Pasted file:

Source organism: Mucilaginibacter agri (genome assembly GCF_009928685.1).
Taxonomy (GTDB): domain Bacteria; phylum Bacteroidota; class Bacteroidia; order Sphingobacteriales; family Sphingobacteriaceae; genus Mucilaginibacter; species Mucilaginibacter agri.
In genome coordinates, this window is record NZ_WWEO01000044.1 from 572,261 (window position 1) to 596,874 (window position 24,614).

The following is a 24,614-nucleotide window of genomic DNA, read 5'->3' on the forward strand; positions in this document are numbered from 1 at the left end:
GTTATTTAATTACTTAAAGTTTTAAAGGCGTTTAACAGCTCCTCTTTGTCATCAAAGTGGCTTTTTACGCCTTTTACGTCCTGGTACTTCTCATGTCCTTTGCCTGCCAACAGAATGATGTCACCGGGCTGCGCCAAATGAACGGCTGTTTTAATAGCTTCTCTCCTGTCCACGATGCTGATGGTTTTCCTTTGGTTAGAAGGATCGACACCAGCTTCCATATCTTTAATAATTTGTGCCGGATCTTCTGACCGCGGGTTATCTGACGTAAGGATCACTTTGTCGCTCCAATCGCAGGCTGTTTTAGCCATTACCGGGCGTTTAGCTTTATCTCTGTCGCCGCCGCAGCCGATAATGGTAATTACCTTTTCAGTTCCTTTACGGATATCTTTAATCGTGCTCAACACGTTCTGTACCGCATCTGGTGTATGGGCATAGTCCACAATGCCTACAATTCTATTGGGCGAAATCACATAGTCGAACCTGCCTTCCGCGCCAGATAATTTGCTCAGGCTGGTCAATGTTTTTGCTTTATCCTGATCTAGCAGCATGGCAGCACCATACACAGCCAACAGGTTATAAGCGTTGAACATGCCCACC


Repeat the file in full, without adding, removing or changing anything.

Source organism: Mucilaginibacter agri (genome assembly GCF_009928685.1).
Taxonomy (GTDB): domain Bacteria; phylum Bacteroidota; class Bacteroidia; order Sphingobacteriales; family Sphingobacteriaceae; genus Mucilaginibacter; species Mucilaginibacter agri.
In genome coordinates, this window is record NZ_WWEO01000044.1 from 572,261 (window position 1) to 596,874 (window position 24,614).

The following is a 24,614-nucleotide window of genomic DNA, read 5'->3' on the forward strand; positions in this document are numbered from 1 at the left end:
GTTATTTAATTACTTAAAGTTTTAAAGGCGTTTAACAGCTCCTCTTTGTCATCAAAGTGGCTTTTTACGCCTTTTACGTCCTGGTACTTCTCATGTCCTTTGCCTGCCAACAGAATGATGTCACCGGGCTGCGCCAAATGAACGGCTGTTTTAATAGCTTCTCTCCTGTCCACGATGCTGATGGTTTTCCTTTGGTTAGAAGGATCGACACCAGCTTCCATATCTTTAATAATTTGTGCCGGATCTTCTGACCGCGGGTTATCTGACGTAAGGATCACTTTGTCGCTCCAATCGCAGGCTGTTTTAGCCATTACCGGGCGTTTAGCTTTATCTCTGTCGCCGCCGCAGCCGATAATGGTAATTACCTTTTCAGTTCCTTTACGGATATCTTTAATCGTGCTCAACACGTTCTGTACCGCATCTGGTGTATGGGCATAGTCCACAATGCCTACAATTCTATTGGGCGAAATCACATAGTCGAACCTGCCTTCCGCGCCAGATAATTTGCTCAGGCTGGTCAATGTTTTTGCTTTATCCTGATCTAGCAGCATGGCAGCACCATACACAGCCAACAGGTTATAAGCGTTGAACATGCCCACC